Discussion of Tamil Fonts
In this section,
the reader is exposed to the variations seen in the fonts available for
the Tamil Script. The desire to display text in Tamil on a web page had
already set some pioneers on the job as early as 1992. For a variety of
reasons, the developers of fonts for Tamil did not envisage a need for
some minimal standardization, which resulted in totally different approaches
to using the fonts on a computer, each approach based on the specific aspect
of each font.
The purpose of this
page is to illustrate the variations and also explain why most of them
including the standard proposed at Tamilnet-99 have serious limitations
for computing with Tamil. Viewers may want to review the section on Desirable
set of characters for Printing and Display of Tamil texts to better
appreciate the points made in this section. It must be kept in mind that
these fonts have been designed primarily for display and printing of text
using special font dependent applications for data entry. Consequently
none of them can be used meaningfully for linguistic text processing in
a straight forward manner.
used for illustration
Links to hundreds of other
fonts for Tamil are provided by Dr. Luc Devroye
Adhawin is one of the very
first fonts designed for Tamil. A special application written for DOS and
subsequently Windows enabled people perform data entry using a transliteration
scheme. The glyphs in the font occupy the upper ASCII region. Specific
remarks about the font may be seen on the right.
primarily in the Windows environment. The typeface name is Adhawin-Tamil.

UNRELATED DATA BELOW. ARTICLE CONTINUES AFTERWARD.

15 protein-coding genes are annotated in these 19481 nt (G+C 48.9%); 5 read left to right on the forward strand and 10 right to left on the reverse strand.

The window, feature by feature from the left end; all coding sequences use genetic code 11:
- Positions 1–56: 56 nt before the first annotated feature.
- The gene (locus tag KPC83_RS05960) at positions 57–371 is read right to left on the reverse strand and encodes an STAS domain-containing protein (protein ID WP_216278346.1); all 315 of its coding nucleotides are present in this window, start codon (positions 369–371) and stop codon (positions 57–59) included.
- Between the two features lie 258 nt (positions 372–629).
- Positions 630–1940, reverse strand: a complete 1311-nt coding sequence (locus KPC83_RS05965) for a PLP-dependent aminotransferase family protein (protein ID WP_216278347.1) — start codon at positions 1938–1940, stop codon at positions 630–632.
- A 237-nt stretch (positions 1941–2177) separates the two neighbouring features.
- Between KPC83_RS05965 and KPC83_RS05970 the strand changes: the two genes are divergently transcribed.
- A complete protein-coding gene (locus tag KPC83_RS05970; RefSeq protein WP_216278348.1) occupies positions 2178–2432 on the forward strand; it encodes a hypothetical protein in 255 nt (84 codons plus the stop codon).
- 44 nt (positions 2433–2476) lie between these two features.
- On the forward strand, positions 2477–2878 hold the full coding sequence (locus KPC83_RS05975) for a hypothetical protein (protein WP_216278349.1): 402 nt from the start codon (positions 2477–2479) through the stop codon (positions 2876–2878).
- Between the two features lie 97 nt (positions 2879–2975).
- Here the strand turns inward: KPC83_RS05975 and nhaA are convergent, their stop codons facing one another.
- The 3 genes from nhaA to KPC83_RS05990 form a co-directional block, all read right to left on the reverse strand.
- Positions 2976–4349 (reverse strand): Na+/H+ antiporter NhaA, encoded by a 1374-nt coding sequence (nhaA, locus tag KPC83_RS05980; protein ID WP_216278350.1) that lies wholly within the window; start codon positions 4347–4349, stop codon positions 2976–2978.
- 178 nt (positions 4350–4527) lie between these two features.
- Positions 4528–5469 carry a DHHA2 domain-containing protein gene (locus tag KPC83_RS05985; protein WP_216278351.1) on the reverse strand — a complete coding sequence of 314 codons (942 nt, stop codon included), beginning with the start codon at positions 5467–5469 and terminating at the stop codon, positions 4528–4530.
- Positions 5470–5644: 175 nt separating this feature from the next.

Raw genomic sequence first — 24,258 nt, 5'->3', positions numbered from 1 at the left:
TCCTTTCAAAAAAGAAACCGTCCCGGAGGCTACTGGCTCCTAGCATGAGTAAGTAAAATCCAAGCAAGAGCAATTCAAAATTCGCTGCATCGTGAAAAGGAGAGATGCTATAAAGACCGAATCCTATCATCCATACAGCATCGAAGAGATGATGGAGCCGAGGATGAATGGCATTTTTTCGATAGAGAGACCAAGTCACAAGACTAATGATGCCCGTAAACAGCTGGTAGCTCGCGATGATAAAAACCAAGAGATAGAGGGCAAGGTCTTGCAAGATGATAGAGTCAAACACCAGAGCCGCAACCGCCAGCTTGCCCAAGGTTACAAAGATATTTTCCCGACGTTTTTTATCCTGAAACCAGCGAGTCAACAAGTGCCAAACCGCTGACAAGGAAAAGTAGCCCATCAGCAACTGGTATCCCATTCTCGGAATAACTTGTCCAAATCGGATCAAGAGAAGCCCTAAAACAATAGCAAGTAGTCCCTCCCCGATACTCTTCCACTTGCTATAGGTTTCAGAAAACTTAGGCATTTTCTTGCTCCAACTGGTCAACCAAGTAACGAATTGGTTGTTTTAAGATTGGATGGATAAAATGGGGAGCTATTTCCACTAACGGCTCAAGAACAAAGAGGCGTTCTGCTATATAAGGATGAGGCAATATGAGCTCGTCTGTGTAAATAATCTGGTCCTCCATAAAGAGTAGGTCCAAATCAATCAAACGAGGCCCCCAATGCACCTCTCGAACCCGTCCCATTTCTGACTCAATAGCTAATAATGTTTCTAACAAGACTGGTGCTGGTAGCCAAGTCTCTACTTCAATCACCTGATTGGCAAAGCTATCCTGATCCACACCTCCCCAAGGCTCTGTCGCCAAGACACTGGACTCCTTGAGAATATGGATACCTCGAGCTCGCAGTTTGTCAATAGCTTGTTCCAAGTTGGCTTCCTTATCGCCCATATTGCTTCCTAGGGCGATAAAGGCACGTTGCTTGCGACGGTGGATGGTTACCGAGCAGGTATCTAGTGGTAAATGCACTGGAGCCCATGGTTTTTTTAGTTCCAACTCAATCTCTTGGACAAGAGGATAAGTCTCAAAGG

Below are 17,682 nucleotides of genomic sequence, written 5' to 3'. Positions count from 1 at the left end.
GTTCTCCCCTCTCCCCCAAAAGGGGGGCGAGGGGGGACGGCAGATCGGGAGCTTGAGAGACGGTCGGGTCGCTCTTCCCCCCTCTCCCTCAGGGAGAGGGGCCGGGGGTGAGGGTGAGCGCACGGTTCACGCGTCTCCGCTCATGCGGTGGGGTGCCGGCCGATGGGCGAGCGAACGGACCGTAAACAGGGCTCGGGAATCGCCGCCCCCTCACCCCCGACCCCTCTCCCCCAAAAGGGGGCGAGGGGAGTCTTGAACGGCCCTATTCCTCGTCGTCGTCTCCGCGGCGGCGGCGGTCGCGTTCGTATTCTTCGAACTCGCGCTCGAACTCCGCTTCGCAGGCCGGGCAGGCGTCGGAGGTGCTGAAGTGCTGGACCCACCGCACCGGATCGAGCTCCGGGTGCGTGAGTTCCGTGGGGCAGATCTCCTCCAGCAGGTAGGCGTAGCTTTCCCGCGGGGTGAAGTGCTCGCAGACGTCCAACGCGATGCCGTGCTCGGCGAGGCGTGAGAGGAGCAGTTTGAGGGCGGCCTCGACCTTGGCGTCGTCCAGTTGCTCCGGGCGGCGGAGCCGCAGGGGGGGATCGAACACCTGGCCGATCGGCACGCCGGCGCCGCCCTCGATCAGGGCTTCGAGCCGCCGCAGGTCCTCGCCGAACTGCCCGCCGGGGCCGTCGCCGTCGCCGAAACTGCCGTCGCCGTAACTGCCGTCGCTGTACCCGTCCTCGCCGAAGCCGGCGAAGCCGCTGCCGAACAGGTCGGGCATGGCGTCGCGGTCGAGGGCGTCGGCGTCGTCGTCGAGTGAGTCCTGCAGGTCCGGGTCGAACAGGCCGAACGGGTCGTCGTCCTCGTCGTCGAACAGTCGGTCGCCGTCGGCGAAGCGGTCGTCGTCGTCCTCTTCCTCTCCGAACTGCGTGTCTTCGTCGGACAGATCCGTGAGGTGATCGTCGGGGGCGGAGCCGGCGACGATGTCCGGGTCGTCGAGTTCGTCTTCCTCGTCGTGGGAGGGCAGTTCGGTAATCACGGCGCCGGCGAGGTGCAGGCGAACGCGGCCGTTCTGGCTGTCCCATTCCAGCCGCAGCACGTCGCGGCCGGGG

The hyphen makes it difficult to retain this name under Unix. There is
support for some of the letters from Sanskrit but this support is not complete.
Special symbols in Tamil as well as Tamil Numerals are not included. This
font is bilingual allowing data entry and display in Roman as well as Tamil.
This is one of the popular
fonts. Created by Dr. Srinivasan of Canada.
Note: This font is obsolete
today but it has the distinction of having been the very first Truetype
font for Tamil.
This is also an early font
but designed with no specific glyph positioning scheme. Some of the Glyphs
are seen in the phonetically equivalent positions with respect to Roman.
The Glyphs shown here correspond to recent versions of the font.
font was originally designed by Dr. Kalyana Sundaram, an active member
of the Tamil Computing movement. This is a mono lingual font with all its
glyphs in the standard ASCII positions. This makes data entry fairly straight
forward and you can quickly prepare text using almost any word processor
on any system that can render this font. This font is available for other
platforms as well. However this fonts lacks many symbols which are required
in practice for printing Tamil text.
This is also a popular font
with many web sites serving documents encoded to comply with the font.
This font was specifically
designed to cater to web based applications supporting data entry and display
of text in Tamil. It is one of the most widely used fonts on the web, having
been provided free from the very beginning. This font is supplied along
with a specific application called Anjal and to use the font you must run
the application as well. The application is given free. The glyphs in this
font are as shown below.
font is also bilingual but as can be seen, there are many glyphs in the
font which cannot be rendered uniformly across systems. The typeface goes
by the name Inaimathi (other names also given). A version for use under
X-Windows is available but in bit mapped format and so scaling is not possible.